Former partners play hardball in Chattanooga softball lawsuit

Former partners play hardball in Chattanooga softball lawsuit

July 14th, 2014 by Todd South in Local Regional News

Founders of some of the area's largest softball tournaments have sued their former partners, saying they stole not just a base but the whole game.

J. Alan Walker, Pat Moyer and Matt Green own Fury Fastpitch Academy, a local baseball and softball training complex that founded the Scenic City 16s. The organization's summer and fall tournaments draw more than 220 teams from around the nation.

The trio has sued former partners Jeremy and Jill Higdon for $900,000 -- triple the estimated profit from a single tournament -- alleging that the couple stole the company's contacts and software and created their own identical tournament.

The lawsuit was filed in Hamilton County Chancery Court on June 18 -- three days after the Higdons allegedly put on a copycat tournament under the name Connect Sports, according to court records.

Moyer, on behalf of the Fury company, declined to comment. The Higdons did not respond to email requests for comment.

The tournament, held June 12-15, began in 2009 with 60 teams and has grown to more than 220 teams. It is also held in November, according to website information and court documents.

UTC outfielder Cheyenne Willis, left, talks with coach Frank Reed during a softball game against Tennessee Tech at Frost Stadium in this file photo.

Photo by Doug Strickland/Times Free Press.

University of Tennessee at Chattanooga head softball coach Frank Reed said the tournament is probably the largest in the area and competes with high-profile tournaments in Atlanta in a growing business of "showcase" tournaments. The tournaments are primarily held to showcase softball talent outside school seasons for college recruiters.

"It gives coaches a venue to come out and watch athletes from basically all over the country," Reed said. "It has become quite a big industry."

Reed recently returned from a Colorado tournament and had plans to have one of his assistants visit another this summer in California.

The business of fun

Data from the Chattanooga Convention and Visitors Bureau sports committee show that softball-related events were expected to bring nearly 21,000 participants to the area in 2014. That's nearly one-quarter of the total 95,000 participants anticipated here for all such travel for sporting events this year.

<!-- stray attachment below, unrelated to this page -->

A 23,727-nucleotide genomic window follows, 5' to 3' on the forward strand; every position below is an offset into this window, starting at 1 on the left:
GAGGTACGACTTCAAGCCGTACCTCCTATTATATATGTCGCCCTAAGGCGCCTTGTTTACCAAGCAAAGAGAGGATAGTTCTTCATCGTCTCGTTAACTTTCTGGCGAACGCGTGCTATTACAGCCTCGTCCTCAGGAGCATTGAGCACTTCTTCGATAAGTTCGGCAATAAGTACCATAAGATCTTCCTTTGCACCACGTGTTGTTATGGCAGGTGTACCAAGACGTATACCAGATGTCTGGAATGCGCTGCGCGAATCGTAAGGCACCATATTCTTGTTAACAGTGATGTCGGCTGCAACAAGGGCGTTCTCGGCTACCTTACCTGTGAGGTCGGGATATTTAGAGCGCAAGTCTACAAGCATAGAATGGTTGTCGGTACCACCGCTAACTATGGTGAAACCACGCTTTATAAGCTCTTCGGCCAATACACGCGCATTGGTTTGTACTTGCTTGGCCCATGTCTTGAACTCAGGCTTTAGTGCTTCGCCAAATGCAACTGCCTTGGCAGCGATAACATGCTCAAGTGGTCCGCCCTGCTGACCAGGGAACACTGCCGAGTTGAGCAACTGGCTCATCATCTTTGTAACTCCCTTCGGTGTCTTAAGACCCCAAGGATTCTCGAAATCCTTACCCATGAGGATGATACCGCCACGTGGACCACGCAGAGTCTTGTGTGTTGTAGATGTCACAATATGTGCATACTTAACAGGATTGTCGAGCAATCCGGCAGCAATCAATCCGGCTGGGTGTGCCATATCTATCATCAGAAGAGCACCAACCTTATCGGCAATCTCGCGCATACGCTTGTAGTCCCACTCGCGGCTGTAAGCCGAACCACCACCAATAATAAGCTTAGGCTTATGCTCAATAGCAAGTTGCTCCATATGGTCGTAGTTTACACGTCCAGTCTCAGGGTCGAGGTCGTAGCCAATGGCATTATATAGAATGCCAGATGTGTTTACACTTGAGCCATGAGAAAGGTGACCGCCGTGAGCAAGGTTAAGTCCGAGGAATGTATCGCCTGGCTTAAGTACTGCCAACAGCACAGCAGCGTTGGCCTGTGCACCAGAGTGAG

Softball events alone pumped an estimated $5.2 million into the local economy. That amounts to 16 percent of the $31 million total economic impact from travel sports, according to the visitors bureau.

This year's Scenic City Softball tournament, held by Connect Sports, brought an estimated 4,650 people and an estimated $1.3 million impact. When Fury Fastpitch held the same tournament in 2013, the 3,000 people who attended had an estimated impact of $900,000, according to the visitors bureau.

Major softball complexes in this area draw regional and national talent for college coaches to see. Warner Park Softball Complex in Chattanooga, the Summit of Softball in Collegedale, Camp Jordan Sports Complex in East Ridge and Jack Mattox Recreation Complex in Ringgold all host such tournaments.

Papers detail charges

Fury partners said in court papers that the tournament and academy training has grown year by year since the company's founding in 2008. The Higdons were one-third partners in Fury and did pitching training, bookkeeping and correspondence with teams for the tournament.

In 2013 the group sought out software to automate the tournament information and began preparing for the 2014 tournament.

But on Dec. 9, 2013, the Higdons notified the other Fury partners that they were dissolving their membership.

Fury partners later learned that the Higdons had established Connect Sports, the lawsuit claims. They used the slogan "Where Athletes Connect with College Coaches" and held their own Scenic City Showcase softball tournament, using the same teams on the same dates and locations as the Scenic City 16s and with only a slightly altered logo.

The Fury partners are seeking $300,000 in compensatory damages for the company's loss of the tournament or triple that amount in punitive damages. The partners also want the Higdons to return client information and software and cease use of information gained while working for Fury.

Attorney Jerrold Farrinash, representing the Higdons, has filed a motion asking for more time to respond to allegations in the complaint. No court date had been set as of late last week.

Contact staff writer Todd South at tsouth@timesfreepress.com or 423-757-6347. Follow him on Twitter @tsouthCTFP.